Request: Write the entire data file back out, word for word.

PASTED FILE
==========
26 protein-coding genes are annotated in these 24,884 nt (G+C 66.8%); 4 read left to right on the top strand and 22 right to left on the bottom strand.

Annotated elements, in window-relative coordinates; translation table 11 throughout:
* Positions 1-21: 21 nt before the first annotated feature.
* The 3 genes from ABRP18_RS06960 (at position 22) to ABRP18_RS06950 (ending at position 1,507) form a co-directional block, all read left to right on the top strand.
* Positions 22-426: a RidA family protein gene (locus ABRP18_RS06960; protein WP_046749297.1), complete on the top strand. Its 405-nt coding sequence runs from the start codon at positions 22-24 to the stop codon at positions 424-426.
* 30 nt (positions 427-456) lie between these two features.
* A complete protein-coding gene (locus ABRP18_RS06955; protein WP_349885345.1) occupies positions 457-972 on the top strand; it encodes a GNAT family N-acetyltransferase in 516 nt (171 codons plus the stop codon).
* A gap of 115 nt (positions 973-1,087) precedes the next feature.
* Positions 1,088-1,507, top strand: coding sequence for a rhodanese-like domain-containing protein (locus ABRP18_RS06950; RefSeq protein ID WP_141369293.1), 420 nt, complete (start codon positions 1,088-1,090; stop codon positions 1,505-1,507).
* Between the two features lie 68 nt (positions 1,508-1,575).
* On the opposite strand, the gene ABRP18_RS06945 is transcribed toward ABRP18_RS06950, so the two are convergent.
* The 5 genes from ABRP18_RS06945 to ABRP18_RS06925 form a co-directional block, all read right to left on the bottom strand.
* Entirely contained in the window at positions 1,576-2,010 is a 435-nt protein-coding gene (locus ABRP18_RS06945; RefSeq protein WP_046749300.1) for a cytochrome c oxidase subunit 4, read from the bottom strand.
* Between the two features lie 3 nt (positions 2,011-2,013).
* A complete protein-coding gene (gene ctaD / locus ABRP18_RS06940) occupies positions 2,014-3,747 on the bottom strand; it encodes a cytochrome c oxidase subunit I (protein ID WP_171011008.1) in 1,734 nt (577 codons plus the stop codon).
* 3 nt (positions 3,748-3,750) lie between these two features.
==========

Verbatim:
26 protein-coding genes are annotated in these 24,884 nt (G+C 66.8%); 4 read left to right on the top strand and 22 right to left on the bottom strand.

Annotated elements, in window-relative coordinates; translation table 11 throughout:
* Positions 1-21: 21 nt before the first annotated feature.
* The 3 genes from ABRP18_RS06960 (at position 22) to ABRP18_RS06950 (ending at position 1,507) form a co-directional block, all read left to right on the top strand.
* Positions 22-426: a RidA family protein gene (locus ABRP18_RS06960; protein WP_046749297.1), complete on the top strand. Its 405-nt coding sequence runs from the start codon at positions 22-24 to the stop codon at positions 424-426.
* 30 nt (positions 427-456) lie between these two features.
* A complete protein-coding gene (locus ABRP18_RS06955; protein WP_349885345.1) occupies positions 457-972 on the top strand; it encodes a GNAT family N-acetyltransferase in 516 nt (171 codons plus the stop codon).
* A gap of 115 nt (positions 973-1,087) precedes the next feature.
* Positions 1,088-1,507, top strand: coding sequence for a rhodanese-like domain-containing protein (locus ABRP18_RS06950; RefSeq protein ID WP_141369293.1), 420 nt, complete (start codon positions 1,088-1,090; stop codon positions 1,505-1,507).
* Between the two features lie 68 nt (positions 1,508-1,575).
* On the opposite strand, the gene ABRP18_RS06945 is transcribed toward ABRP18_RS06950, so the two are convergent.
* The 5 genes from ABRP18_RS06945 to ABRP18_RS06925 form a co-directional block, all read right to left on the bottom strand.
* Entirely contained in the window at positions 1,576-2,010 is a 435-nt protein-coding gene (locus ABRP18_RS06945; RefSeq protein WP_046749300.1) for a cytochrome c oxidase subunit 4, read from the bottom strand.
* Between the two features lie 3 nt (positions 2,011-2,013).
* A complete protein-coding gene (gene ctaD / locus ABRP18_RS06940) occupies positions 2,014-3,747 on the bottom strand; it encodes a cytochrome c oxidase subunit I (protein ID WP_171011008.1) in 1,734 nt (577 codons plus the stop codon).
* 3 nt (positions 3,748-3,750) lie between these two features.